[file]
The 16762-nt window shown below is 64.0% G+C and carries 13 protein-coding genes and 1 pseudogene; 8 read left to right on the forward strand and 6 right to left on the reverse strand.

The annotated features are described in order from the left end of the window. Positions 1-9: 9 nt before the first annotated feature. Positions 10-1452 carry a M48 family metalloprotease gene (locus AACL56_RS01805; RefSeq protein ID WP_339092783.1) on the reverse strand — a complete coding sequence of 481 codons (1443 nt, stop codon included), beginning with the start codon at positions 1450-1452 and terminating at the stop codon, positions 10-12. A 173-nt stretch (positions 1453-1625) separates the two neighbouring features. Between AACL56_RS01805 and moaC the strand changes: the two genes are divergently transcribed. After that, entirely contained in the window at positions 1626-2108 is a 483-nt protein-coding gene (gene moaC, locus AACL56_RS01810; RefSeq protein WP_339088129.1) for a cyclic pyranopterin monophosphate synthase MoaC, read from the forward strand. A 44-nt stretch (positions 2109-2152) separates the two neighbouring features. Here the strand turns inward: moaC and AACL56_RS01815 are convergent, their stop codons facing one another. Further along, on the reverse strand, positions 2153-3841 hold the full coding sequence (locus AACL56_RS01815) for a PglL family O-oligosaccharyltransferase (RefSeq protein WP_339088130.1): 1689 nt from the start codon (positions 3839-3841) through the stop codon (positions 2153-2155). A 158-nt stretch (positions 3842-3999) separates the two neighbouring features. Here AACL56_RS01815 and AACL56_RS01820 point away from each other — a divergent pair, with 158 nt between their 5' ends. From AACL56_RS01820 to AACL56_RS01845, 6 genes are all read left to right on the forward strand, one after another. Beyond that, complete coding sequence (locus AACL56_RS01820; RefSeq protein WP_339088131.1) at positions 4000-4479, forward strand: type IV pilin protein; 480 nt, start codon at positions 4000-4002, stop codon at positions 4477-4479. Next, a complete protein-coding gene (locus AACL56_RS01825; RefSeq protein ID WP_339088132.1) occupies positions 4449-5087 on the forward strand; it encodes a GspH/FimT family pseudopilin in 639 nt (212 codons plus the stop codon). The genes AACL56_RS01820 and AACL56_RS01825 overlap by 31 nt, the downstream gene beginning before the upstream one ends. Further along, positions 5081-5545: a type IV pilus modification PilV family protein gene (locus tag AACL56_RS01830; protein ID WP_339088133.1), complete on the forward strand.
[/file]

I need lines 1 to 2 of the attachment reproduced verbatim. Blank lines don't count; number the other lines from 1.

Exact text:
The 16762-nt window shown below is 64.0% G+C and carries 13 protein-coding genes and 1 pseudogene; 8 read left to right on the forward strand and 6 right to left on the reverse strand.

The annotated features are described in order from the left end of the window. Positions 1-9: 9 nt before the first annotated feature. Positions 10-1452 carry a M48 family metalloprotease gene (locus AACL56_RS01805; RefSeq protein ID WP_339092783.1) on the reverse strand — a complete coding sequence of 481 codons (1443 nt, stop codon included), beginning with the start codon at positions 1450-1452 and terminating at the stop codon, positions 10-12. A 173-nt stretch (positions 1453-1625) separates the two neighbouring features. Between AACL56_RS01805 and moaC the strand changes: the two genes are divergently transcribed. After that, entirely contained in the window at positions 1626-2108 is a 483-nt protein-coding gene (gene moaC, locus AACL56_RS01810; RefSeq protein WP_339088129.1) for a cyclic pyranopterin monophosphate synthase MoaC, read from the forward strand. A 44-nt stretch (positions 2109-2152) separates the two neighbouring features. Here the strand turns inward: moaC and AACL56_RS01815 are convergent, their stop codons facing one another. Further along, on the reverse strand, positions 2153-3841 hold the full coding sequence (locus AACL56_RS01815) for a PglL family O-oligosaccharyltransferase (RefSeq protein WP_339088130.1): 1689 nt from the start codon (positions 3839-3841) through the stop codon (positions 2153-2155). A 158-nt stretch (positions 3842-3999) separates the two neighbouring features. Here AACL56_RS01815 and AACL56_RS01820 point away from each other — a divergent pair, with 158 nt between their 5' ends. From AACL56_RS01820 to AACL56_RS01845, 6 genes are all read left to right on the forward strand, one after another. Beyond that, complete coding sequence (locus AACL56_RS01820; RefSeq protein WP_339088131.1) at positions 4000-4479, forward strand: type IV pilin protein; 480 nt, start codon at positions 4000-4002, stop codon at positions 4477-4479. Next, a complete protein-coding gene (locus AACL56_RS01825; RefSeq protein ID WP_339088132.1) occupies positions 4449-5087 on the forward strand; it encodes a GspH/FimT family pseudopilin in 639 nt (212 codons plus the stop codon). The genes AACL56_RS01820 and AACL56_RS01825 overlap by 31 nt, the downstream gene beginning before the upstream one ends. Further along, positions 5081-5545: a type IV pilus modification PilV family protein gene (locus tag AACL56_RS01830; protein ID WP_339088133.1), complete on the forward strand.